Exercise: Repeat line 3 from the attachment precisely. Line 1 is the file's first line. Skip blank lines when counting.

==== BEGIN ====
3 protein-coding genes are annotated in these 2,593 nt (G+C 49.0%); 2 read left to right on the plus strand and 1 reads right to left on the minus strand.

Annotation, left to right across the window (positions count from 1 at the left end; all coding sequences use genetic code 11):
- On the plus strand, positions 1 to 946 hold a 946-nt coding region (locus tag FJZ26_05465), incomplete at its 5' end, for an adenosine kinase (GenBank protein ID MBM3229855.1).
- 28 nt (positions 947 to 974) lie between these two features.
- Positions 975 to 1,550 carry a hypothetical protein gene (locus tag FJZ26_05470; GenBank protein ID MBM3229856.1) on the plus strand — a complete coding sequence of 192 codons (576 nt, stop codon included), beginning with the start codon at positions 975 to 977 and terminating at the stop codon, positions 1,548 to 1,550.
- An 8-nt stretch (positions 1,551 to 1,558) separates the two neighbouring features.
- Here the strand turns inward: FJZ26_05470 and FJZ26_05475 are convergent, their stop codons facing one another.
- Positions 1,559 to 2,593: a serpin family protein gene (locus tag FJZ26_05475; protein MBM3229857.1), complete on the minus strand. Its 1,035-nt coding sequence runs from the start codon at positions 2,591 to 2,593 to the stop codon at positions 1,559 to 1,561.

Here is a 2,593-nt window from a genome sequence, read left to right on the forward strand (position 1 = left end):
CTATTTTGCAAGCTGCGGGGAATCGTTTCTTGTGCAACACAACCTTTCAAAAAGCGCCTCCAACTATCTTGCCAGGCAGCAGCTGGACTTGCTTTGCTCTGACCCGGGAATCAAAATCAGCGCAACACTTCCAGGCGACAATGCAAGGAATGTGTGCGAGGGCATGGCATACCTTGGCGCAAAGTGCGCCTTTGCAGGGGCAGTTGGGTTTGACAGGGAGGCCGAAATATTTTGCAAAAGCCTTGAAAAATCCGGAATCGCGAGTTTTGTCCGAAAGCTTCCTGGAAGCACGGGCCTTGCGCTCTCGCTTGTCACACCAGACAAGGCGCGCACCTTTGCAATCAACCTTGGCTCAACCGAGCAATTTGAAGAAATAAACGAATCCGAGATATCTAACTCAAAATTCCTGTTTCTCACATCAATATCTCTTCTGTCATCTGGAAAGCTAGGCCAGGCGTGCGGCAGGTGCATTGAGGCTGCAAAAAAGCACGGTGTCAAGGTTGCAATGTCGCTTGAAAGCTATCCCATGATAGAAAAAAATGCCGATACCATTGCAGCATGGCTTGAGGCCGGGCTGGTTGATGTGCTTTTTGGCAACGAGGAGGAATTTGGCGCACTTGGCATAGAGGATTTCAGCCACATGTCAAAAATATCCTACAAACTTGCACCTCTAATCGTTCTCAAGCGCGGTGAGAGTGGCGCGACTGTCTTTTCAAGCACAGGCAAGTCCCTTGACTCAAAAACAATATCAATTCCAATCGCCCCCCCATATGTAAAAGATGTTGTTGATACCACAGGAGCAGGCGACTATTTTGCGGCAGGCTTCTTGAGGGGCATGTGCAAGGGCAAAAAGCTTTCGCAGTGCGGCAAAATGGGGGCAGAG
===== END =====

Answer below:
- On the plus strand, positions 1 to 946 hold a 946-nt coding region (locus tag FJZ26_05465), incomplete at its 5' end, for an adenosine kinase (GenBank protein ID MBM3229855.1).